- Florescent green spray paint: for marking drone frames, a useful tip learned from Randy Oliver.
- Fishing line, 50# test for wiring frames: it is still springy like wire, but it doesn’t kink or break. Forget melting it into wax, however—it doesn’t conduct electricity.
- Ratcheting tie down: for tying hives together, to each other, or to something else; they are good for hurricanes and earthquakes as well.
- Wood filler: to replace those chunks missing from your masterpiece.
- Butterfly net: a long handle is good for removing bees from inside your skylights or snaring flyaway queens. Also useful for annihilating yellowjackets. A variety of good nets can be found at the Educational Science Online Store.
- Double boiler: for melting wax; try to find one at Goodwill because it won’t be good for anything else after the first melt.
- Crock pot: an alternative to the double boiler for melting wax and a bit safer. If they already have a crockpot for cooking, don’t worry. The one for melting wax cannot easily be used for anything else.
- Uncapping knife: one of those things beekeepers skimp on, but they are really nice to have for extracting honey.
- Bee brush: because a paint brush just doesn’t work.
- Propane torch: the no-nonsense method of lighting a smoker.
- Air compressor: a small, three-gallon, 100 psi air compressor is about $50 and can save hours of time.
- Brad gun: although I use screws on my bee boxes, I use brads on the frames. A pneumatic brad gun is about $20.
- Air hose: to connect compressor to brad gun, somewhat necessary to make the system work. About $10.
- Brads: several sizes, such as one-inch, three-quarters-inch, and half-inch. If you are on a tight budget, just gift the brads. This will force the beekeeper to buy the rest.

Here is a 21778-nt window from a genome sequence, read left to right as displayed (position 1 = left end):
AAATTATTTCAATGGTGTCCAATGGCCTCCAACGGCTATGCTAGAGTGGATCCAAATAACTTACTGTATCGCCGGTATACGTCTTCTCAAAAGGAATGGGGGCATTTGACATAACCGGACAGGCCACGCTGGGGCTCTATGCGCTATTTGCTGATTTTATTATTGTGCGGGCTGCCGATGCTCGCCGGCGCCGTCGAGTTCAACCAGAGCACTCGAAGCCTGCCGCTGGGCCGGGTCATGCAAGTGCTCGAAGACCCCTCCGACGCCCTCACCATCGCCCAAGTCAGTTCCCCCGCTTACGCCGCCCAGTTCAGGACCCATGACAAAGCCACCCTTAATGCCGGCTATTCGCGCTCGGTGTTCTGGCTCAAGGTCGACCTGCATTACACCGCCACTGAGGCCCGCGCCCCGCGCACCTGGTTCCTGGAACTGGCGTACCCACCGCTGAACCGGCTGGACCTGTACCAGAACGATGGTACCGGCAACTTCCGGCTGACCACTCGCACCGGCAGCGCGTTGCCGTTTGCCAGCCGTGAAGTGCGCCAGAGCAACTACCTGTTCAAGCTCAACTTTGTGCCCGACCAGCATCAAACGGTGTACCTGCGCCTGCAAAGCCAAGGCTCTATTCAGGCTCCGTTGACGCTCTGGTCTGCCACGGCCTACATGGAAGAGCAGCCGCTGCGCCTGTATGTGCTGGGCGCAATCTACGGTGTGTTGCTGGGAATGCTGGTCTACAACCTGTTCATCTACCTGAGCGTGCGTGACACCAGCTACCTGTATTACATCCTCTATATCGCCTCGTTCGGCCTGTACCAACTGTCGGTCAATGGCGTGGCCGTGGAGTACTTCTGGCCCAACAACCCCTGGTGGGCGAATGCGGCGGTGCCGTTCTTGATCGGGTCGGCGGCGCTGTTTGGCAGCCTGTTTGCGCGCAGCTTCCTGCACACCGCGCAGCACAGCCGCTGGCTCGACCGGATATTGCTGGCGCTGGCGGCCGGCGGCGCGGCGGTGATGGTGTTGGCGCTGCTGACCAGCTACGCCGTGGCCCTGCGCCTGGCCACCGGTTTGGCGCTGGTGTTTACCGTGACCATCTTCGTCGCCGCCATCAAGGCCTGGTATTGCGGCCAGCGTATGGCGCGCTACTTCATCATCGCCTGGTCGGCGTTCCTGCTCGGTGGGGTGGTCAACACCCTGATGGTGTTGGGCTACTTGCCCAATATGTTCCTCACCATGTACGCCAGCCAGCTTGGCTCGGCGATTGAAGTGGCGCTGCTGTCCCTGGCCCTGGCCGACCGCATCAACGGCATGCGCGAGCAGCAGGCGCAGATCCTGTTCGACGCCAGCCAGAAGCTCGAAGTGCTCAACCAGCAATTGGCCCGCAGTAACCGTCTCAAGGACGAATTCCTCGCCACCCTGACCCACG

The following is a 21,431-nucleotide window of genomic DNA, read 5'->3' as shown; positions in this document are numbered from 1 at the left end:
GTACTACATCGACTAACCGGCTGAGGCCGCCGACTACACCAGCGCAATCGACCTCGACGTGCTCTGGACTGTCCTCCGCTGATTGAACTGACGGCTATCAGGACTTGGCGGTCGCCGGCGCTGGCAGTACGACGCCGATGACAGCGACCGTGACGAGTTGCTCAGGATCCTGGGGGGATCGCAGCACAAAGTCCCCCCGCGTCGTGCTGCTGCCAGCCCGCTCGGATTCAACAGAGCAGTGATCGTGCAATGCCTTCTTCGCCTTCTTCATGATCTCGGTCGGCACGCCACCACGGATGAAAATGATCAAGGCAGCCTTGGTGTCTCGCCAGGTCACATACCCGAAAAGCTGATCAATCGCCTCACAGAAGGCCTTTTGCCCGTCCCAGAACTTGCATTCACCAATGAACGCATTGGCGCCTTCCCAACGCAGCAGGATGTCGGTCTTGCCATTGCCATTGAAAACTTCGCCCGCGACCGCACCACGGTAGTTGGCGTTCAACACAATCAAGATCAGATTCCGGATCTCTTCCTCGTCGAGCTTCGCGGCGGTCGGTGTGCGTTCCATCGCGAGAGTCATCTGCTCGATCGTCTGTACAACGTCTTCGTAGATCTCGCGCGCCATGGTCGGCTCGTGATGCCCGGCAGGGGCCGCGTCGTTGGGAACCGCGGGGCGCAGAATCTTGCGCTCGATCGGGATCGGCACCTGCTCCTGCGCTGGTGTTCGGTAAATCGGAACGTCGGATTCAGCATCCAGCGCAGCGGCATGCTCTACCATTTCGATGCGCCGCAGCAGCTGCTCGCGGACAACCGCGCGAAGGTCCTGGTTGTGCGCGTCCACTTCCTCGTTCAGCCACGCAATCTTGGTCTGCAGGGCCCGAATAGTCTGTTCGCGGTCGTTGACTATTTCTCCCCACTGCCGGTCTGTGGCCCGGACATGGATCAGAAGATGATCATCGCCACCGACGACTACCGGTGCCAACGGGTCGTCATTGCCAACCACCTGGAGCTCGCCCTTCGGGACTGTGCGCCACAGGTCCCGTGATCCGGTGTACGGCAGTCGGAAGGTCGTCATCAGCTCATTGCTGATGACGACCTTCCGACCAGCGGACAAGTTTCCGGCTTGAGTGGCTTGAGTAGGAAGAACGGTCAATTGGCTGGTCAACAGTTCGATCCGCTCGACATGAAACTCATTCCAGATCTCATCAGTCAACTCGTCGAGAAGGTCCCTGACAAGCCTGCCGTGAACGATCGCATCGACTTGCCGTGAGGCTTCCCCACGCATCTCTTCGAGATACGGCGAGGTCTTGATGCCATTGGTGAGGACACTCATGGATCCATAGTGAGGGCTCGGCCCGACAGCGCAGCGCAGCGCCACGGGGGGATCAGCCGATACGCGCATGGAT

Regarding duct tape we find the residue-free variety most useful even though it comes in fewer colors.
Thanks NinetyEight! I didn’t know there was such a thing. And, yes, I have residue . . .
Thank you for the gift ideas! The last four are going to be on my “hint hint” list! Much cheaper than I ever thought.
The best 10 bucks I have spent (more than once)
and this looks suspiciously unlike a comb honey blog.
Thanks for the suggestion.
And . . . I said it would be a series, not an uninterrupted series!
Thumbs up for the Bug Baffler! Anyone who tried to work with bees in Florida in the middle of the summer would understand what I’m talking about! Even a regular long sleeve shirt and jeans make you cook from inside out. I was actually planning on making something like that myself but now I don’t have to. I wonder if it would have a good seal with a veil though.
The beekeeper who told me about these says he has never been stung while wearing it.
I wore my bug baffler for the first time today. I bought it based on regular reading of your blog. Thank you thank you thank you!
The bees are pretty docile right now but I am certainly a wuss about bee stings. I felt very comfortable in shorts and a T-shirt and the veil felt very secure (Art’s concern).
No bees were pinging off my head today so I can’t vouch for it’s effectiveness on a hostile day.
I’m glad to hear you like it. I’ve only worn it for “light” beekeeping, but as the days get warmer I will use it more often.